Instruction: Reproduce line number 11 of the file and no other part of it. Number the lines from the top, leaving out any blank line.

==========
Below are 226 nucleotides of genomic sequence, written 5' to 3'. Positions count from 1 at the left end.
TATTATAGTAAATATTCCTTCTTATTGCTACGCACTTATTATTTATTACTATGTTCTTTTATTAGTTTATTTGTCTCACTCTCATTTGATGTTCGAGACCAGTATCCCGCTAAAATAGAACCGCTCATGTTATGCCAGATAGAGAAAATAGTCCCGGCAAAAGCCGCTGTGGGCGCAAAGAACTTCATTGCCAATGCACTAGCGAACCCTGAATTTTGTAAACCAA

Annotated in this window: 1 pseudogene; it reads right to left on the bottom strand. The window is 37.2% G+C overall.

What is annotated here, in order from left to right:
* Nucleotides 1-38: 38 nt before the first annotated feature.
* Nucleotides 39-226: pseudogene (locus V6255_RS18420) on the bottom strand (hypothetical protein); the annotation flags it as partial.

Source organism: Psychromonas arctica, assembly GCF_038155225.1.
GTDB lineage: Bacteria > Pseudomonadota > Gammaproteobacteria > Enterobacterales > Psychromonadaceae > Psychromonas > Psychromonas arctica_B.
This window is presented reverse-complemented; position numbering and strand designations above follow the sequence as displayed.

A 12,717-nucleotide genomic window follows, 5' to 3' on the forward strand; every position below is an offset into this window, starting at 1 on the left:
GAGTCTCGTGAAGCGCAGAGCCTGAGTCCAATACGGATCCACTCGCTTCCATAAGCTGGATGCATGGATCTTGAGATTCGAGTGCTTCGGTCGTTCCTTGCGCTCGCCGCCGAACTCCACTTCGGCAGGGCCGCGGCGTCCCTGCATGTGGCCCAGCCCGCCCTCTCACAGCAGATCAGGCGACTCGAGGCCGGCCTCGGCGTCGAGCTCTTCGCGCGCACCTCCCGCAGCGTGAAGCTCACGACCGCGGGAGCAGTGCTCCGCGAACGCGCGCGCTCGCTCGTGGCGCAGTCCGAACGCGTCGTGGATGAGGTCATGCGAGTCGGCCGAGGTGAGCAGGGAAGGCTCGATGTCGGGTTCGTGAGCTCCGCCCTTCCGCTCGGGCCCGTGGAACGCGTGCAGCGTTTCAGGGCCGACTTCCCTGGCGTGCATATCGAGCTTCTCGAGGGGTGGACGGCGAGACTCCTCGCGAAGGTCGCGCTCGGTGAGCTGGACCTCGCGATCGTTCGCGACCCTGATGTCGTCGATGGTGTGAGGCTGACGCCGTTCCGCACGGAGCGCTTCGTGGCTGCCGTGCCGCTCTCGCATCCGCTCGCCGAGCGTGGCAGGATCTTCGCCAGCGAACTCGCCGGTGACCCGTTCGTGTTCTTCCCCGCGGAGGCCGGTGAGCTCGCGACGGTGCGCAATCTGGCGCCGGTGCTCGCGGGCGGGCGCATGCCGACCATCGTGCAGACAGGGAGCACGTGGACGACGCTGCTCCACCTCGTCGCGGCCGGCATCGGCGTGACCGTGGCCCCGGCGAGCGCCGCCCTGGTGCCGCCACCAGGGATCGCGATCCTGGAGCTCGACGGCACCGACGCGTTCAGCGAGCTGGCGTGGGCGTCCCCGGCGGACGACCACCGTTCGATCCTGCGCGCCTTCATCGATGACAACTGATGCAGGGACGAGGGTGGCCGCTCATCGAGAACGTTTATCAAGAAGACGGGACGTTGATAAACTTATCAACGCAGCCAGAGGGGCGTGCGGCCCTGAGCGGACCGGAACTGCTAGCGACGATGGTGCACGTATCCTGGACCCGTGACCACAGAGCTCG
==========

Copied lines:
GAGTCTCGTGAAGCGCAGAGCCTGAGTCCAATACGGATCCACTCGCTTCCATAAGCTGGATGCATGGATCTTGAGATTCGAGTGCTTCGGTCGTTCCTTGCGCTCGCCGCCGAACTCCACTTCGGCAGGGCCGCGGCGTCCCTGCATGTGGCCCAGCCCGCCCTCTCACAGCAGATCAGGCGACTCGAGGCCGGCCTCGGCGTCGAGCTCTTCGCGCGCACCTCCCGCAGCGTGAAGCTCACGACCGCGGGAGCAGTGCTCCGCGAACGCGCGCGCTCGCTCGTGGCGCAGTCCGAACGCGTCGTGGATGAGGTCATGCGAGTCGGCCGAGGTGAGCAGGGAAGGCTCGATGTCGGGTTCGTGAGCTCCGCCCTTCCGCTCGGGCCCGTGGAACGCGTGCAGCGTTTCAGGGCCGACTTCCCTGGCGTGCATATCGAGCTTCTCGAGGGGTGGACGGCGAGACTCCTCGCGAAGGTCGCGCTCGGTGAGCTGGACCTCGCGATCGTTCGCGACCCTGATGTCGTCGATGGTGTGAGGCTGACGCCGTTCCGCACGGAGCGCTTCGTGGCTGCCGTGCCGCTCTCGCATCCGCTCGCCGAGCGTGGCAGGATCTTCGCCAGCGAACTCGCCGGTGACCCGTTCGTGTTCTTCCCCGCGGAGGCCGGTGAGCTCGCGACGGTGCGCAATCTGGCGCCGGTGCTCGCGGGCGGGCGCATGCCGACCATCGTGCAGACAGGGAGCACGTGGACGACGCTGCTCCACCTCGTCGCGGCCGGCATCGGCGTGACCGTGGCCCCGGCGAGCGCCGCCCTGGTGCCGCCACCAGGGATCGCGATCCTGGAGCTCGACGGCACCGACGCGTTCAGCGAGCTGGCGTGGGCGTCCCCGGCGGACGACCACCGTTCGATCCTGCGCGCCTTCATCGATGACAACTGATGCAGGGACGAGGGTGGCCGCTCATCGAGAACGTTTATCAAGAAGACGGGACGTTGATAAACTTATCAACGCAGCCAGAGGGGCGTGCGGCCCTGAGCGGACCGGAACTGCTAGCGACGATGGTGCACGTATCCTGGACCCGTGACCACAGAGCTCG